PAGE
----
Ten Thousand Light-Years From Home by James Tiptree Jr.

'Unquestionably one of the brightest-burning talents in the constellation of science fiction' The New York Times

Written under the pseudonym James Tiptree Jr., the pioneering and outlandish tales of Alice B. Sheldon are some of the greatest science fiction short stories of the twentieth century, telling of dystopian chases, alien sex and the loneliness of the universe.

'What her work brought to the genre was a blend of lyricism and inventiveness, as if some poet had rewritten a number of clever SF standards and then passed them on to a psychoanalyst' Brian Aldiss

'Feminist dystopian fiction owes just as much to this woman - who wrote as a man - as Margaret Atwood' Vox

The Hair-Carpet Weavers by Andreas Eschbach

In a distant universe, since the beginning of time, workers have spent their lives weaving intricate carpets from the hair of women and girls. But why? Andreas Eschbach's mysterious, poignant space opera explores the absurdity of work and of life itself.

'A novel of ideas that evokes complex emotions through the working out of an intricate and ultimately satisfying plot, with echoes of Gene Wolfe, Ursula K. Le Guin, and Isaac Asimov' The New York Times Book Review

Dimension of Miracles by Robert Sheckley

'Hilarious SF satire. Douglas Adams said it was the only thing like The Hitchhiker's Guide to the Galaxy, although written ten years earlier. It's wonderful' Neil Gaiman

This madcap cosmic farce relates the adventures of the hapless human Carmody, as he attempts to make his way home to Earth after winning the grand prize in the Intergalactic Sweepstake, encountering parallel worlds, incompetent bureaucrats and talking dinosaurs on the way.

'The greatest entertainer ever produced by science fiction ... a feast of wit and intelligence' J. G. Ballard

Trafalgar by Angélica Gorodischer

Part pulp adventure, part otherworldly meditation, this is the story of Trafalgar Medrano: intergalactic trader and lover of bitter coffee and black cigarettes. In the bars and cafés of Rosario, Argentina, he recounts tall tales of his space escapades - involving, among other things, time travel and dancing troglodytes.

'A unique brand of science fiction ... unlike anything I've ever read' Los Angeles Review of Books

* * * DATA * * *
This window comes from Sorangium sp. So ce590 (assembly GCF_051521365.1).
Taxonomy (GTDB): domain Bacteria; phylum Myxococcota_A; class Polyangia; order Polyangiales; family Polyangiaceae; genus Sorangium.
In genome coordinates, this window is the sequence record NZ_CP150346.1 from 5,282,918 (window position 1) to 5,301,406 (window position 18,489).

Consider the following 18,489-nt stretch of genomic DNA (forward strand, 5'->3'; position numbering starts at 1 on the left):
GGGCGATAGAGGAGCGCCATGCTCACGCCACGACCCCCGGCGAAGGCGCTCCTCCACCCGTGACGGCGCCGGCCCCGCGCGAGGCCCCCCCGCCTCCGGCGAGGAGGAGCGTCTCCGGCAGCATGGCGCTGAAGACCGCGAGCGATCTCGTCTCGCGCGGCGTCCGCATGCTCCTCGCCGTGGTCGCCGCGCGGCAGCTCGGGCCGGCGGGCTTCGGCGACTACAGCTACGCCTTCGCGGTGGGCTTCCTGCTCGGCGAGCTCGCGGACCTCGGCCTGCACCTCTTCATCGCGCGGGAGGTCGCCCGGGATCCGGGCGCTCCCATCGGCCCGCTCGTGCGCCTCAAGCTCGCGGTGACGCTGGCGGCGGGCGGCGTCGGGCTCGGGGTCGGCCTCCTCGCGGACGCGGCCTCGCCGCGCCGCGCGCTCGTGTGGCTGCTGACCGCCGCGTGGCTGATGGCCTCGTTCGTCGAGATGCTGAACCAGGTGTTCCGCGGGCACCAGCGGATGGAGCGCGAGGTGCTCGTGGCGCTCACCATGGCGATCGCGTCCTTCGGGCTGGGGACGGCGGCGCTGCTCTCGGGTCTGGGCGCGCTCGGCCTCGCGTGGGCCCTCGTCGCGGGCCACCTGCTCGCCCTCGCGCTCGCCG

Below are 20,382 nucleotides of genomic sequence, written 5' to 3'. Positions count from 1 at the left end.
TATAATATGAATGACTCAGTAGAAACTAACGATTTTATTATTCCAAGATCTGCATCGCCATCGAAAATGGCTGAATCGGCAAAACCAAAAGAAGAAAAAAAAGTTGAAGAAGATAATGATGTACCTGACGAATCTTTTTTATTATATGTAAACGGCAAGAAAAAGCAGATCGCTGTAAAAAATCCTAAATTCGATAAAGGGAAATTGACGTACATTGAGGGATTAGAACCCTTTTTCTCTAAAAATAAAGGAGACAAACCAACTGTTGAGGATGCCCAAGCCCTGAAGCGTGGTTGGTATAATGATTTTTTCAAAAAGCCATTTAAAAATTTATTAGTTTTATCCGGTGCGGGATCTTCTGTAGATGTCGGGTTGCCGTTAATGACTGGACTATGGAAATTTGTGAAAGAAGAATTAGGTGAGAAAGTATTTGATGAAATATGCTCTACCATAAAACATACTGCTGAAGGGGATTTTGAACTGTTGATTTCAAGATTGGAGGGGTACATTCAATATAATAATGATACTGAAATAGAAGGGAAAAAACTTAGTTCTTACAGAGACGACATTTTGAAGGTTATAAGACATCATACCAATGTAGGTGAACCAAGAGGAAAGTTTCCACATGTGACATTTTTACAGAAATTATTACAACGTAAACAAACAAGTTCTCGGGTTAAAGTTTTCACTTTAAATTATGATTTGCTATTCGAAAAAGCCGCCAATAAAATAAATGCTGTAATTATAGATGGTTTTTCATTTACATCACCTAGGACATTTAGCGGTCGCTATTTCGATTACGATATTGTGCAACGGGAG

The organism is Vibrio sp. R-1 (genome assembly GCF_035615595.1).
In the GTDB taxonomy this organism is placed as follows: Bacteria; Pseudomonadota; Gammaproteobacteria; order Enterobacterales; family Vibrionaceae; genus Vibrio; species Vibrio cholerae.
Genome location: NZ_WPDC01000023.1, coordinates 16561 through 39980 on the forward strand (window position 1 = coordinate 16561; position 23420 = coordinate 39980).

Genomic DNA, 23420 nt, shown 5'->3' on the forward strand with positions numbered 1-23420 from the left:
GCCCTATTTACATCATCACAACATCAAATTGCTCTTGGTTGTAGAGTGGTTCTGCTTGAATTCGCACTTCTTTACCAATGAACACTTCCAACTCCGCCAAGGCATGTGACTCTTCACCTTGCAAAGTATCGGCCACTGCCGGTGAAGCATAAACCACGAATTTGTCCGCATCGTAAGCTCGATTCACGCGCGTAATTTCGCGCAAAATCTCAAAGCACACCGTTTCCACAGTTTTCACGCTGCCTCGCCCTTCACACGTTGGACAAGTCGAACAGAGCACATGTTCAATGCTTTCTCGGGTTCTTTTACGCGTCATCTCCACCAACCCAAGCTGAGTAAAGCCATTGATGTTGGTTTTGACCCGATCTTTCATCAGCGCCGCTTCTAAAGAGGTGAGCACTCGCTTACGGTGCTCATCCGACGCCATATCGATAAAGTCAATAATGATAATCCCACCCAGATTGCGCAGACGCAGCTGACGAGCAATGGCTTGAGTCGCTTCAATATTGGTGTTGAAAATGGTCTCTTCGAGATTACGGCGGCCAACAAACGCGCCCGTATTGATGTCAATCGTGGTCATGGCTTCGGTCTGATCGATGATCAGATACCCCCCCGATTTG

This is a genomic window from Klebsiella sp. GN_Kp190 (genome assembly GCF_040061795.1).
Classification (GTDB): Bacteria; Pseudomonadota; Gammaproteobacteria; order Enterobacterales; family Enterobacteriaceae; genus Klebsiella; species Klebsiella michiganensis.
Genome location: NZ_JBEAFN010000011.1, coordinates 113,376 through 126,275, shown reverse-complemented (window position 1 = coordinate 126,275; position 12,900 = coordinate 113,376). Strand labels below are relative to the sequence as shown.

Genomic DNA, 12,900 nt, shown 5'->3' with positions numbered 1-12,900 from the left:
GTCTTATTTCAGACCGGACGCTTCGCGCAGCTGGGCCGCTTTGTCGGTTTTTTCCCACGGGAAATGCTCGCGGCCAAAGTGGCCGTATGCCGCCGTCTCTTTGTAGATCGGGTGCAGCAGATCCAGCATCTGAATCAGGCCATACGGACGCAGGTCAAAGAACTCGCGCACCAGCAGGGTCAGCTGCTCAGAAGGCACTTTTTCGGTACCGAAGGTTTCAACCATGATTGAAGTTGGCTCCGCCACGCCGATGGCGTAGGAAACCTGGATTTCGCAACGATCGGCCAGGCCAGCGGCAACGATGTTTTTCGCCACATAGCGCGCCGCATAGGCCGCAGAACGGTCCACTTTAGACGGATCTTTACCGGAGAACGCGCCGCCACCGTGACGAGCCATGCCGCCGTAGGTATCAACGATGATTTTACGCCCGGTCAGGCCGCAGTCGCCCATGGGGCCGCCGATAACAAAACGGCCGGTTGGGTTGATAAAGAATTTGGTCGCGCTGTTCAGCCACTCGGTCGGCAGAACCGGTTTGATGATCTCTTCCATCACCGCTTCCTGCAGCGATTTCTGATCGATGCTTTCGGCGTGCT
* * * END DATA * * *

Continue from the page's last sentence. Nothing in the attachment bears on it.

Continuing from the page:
One Billion Years to the End of the World by Arkady and Boris Strugatsky 

'A beautiful book' Ursula K. Le Guin

This mordantly funny and provocative tale from Soviet Russia's leading science fiction writers is the story of astrophysicist Dmitri Malianov. As he reaches a major breakthrough, he finds himself plagued by interruptions, from a mysterious crate of vodka to a glamorous woman on his doorstep. Is the Universe trying to tell him something?

'On putting down one of their books, you feel a cold breeze still lifting the hairs on the back of your neck' The New York Times

We by Yevgeny Zamyatin 

'The best single work of science fiction yet written' Ursula K. Le Guin

The dystopian masterwork that inspired George Orwell's Nineteen Eighty-FourWe depicts a futuristic totalitarian society, 'OneState', where humans have become numbers. Suppressed in Russia for decades, it is a chilling vision of a world enslaved by technology.

'Zamyatin's parable looked forward to climate change and surveillance culture ... to peer into its future is to see modernity's reflection gazing darkly back' Economist

Cat's Cradle by Kurt Vonnegut

'Vonnegut looked the world straight in the eye and never flinched' J. G. Ballard

This bitterly funny Cold War satire on the end of the world expresses our deepest fears of Armageddon, and has become a counter-culture classic.

'A satirist with a heart, a moralist with a whoopee cushion' Jay McInerney

'The closest thing we had to a Voltaire' Tom Wolfe

'The time to read Vonnegut is just when you begin to suspect that the world is not what it appears to be. He is not only entertaining, he is electrocuting' The New York Times

Flatland by Edwin Abbott

The book that influenced writers from Carl Sagan to Stephen Hawking, Flatland is set in a two-dimensional world where life exists only in lines and shapes - until one of its inhabitants, 'A. Square', has his perspective transformed forever. This brilliantly eccentric classic is an invitation to see beyond our own reality.

'At once a playful brainteaser about geometry, a pointed satire of Victorian manners - and a strangely compelling argument about the greatest mysteries of the Universe' Wall Street Journal

'Flatland could lead to very profound thought about our Universe and ourselves' Isaac Asimov

The Cyberiad by Stanislaw Lem

'A giant of twentieth-century science fiction' Guardian

One of the world's most beloved science fiction writers, Stanislaw Lem was famed for his wryly comic, outlandish imaginings of the relationship between humans and technology. In this playful cosmic fantasia, two 'constructors' compete to dream up ever-more ingenious inventions in a universe beyond reality.

'A Jorge Luis Borges for the Space Age, who plays with every concept of philosophy and physics' The New York Times

The Colour Out of Space by H.P. Lovecraft

The master of weird fiction, H. P. Lovecraft combines cosmic fantasy with creeping horror in these three tales of malevolent alien forces, body-switching and travel across the space-time continuum.

'Evil, in Lovecraft, is universal, pervasive' Michael Chabon

'His prescience and novelty seem more and more remarkable ... shows a deeply modern horror at the universe' Guardian

'A unique and visionary world of wonder, terror and delirium' Clive Barker

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